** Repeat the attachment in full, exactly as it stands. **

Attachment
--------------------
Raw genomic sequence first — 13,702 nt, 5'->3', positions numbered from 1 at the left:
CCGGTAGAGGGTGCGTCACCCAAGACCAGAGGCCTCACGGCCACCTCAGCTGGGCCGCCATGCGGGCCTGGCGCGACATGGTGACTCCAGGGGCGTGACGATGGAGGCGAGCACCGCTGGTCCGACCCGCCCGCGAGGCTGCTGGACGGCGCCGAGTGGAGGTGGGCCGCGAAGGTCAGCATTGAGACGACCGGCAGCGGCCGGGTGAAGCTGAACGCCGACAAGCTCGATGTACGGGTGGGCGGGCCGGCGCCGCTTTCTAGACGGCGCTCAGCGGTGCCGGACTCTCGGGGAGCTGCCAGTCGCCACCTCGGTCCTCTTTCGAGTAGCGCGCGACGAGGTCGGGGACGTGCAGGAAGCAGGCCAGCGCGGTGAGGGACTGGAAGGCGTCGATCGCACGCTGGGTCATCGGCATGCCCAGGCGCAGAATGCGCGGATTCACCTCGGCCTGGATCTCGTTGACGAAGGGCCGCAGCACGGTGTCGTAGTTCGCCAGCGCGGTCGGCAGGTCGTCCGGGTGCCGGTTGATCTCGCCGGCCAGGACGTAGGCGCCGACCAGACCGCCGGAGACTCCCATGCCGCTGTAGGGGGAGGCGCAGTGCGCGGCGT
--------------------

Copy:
Raw genomic sequence first — 13,702 nt, 5'->3', positions numbered from 1 at the left:
CCGGTAGAGGGTGCGTCACCCAAGACCAGAGGCCTCACGGCCACCTCAGCTGGGCCGCCATGCGGGCCTGGCGCGACATGGTGACTCCAGGGGCGTGACGATGGAGGCGAGCACCGCTGGTCCGACCCGCCCGCGAGGCTGCTGGACGGCGCCGAGTGGAGGTGGGCCGCGAAGGTCAGCATTGAGACGACCGGCAGCGGCCGGGTGAAGCTGAACGCCGACAAGCTCGATGTACGGGTGGGCGGGCCGGCGCCGCTTTCTAGACGGCGCTCAGCGGTGCCGGACTCTCGGGGAGCTGCCAGTCGCCACCTCGGTCCTCTTTCGAGTAGCGCGCGACGAGGTCGGGGACGTGCAGGAAGCAGGCCAGCGCGGTGAGGGACTGGAAGGCGTCGATCGCACGCTGGGTCATCGGCATGCCCAGGCGCAGAATGCGCGGATTCACCTCGGCCTGGATCTCGTTGACGAAGGGCCGCAGCACGGTGTCGTAGTTCGCCAGCGCGGTCGGCAGGTCGTCCGGGTGCCGGTTGATCTCGCCGGCCAGGACGTAGGCGCCGACCAGACCGCCGGAGACTCCCATGCCGCTGTAGGGGGAGGCGCAGTGCGCGGCGT